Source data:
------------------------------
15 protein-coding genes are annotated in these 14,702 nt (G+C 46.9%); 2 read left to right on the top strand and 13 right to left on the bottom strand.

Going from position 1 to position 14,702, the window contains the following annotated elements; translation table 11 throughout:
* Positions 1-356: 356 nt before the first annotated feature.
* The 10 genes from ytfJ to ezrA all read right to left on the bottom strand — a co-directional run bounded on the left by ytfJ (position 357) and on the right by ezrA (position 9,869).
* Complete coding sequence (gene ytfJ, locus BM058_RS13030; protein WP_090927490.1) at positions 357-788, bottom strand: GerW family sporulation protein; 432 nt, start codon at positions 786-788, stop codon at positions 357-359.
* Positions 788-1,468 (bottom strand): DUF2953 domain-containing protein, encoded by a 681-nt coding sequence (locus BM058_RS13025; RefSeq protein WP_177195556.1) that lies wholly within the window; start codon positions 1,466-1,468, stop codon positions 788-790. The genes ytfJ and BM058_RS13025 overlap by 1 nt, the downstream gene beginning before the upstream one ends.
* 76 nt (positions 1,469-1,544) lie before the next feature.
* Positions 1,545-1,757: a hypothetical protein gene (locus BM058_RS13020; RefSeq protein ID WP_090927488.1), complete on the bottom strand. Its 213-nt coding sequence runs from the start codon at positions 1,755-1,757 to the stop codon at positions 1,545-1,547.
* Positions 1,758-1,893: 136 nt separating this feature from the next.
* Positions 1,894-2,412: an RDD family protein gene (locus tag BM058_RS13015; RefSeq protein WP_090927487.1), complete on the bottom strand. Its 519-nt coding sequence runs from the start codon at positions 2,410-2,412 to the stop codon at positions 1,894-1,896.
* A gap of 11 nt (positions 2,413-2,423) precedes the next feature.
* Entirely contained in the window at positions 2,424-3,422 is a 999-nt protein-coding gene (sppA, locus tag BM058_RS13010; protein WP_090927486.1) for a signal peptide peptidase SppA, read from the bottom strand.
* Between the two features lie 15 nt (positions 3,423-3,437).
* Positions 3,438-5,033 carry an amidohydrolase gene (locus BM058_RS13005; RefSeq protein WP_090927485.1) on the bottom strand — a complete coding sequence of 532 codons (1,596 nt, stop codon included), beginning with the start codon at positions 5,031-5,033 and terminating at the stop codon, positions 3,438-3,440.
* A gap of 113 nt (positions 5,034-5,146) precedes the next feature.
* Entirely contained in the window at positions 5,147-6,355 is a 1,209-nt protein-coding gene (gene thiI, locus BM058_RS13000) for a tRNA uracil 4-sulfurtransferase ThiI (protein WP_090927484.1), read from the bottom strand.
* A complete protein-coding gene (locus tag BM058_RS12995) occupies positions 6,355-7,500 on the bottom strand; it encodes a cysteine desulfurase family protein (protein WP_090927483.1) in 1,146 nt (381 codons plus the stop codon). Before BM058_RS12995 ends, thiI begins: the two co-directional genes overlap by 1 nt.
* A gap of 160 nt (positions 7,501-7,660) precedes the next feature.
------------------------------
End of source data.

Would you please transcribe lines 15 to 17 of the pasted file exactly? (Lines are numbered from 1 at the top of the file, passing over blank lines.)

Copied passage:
* A gap of 113 nt (positions 5,034-5,146) precedes the next feature.
* Entirely contained in the window at positions 5,147-6,355 is a 1,209-nt protein-coding gene (gene thiI, locus BM058_RS13000) for a tRNA uracil 4-sulfurtransferase ThiI (protein WP_090927484.1), read from the bottom strand.
* A complete protein-coding gene (locus tag BM058_RS12995) occupies positions 6,355-7,500 on the bottom strand; it encodes a cysteine desulfurase family protein (protein WP_090927483.1) in 1,146 nt (381 codons plus the stop codon). Before BM058_RS12995 ends, thiI begins: the two co-directional genes overlap by 1 nt.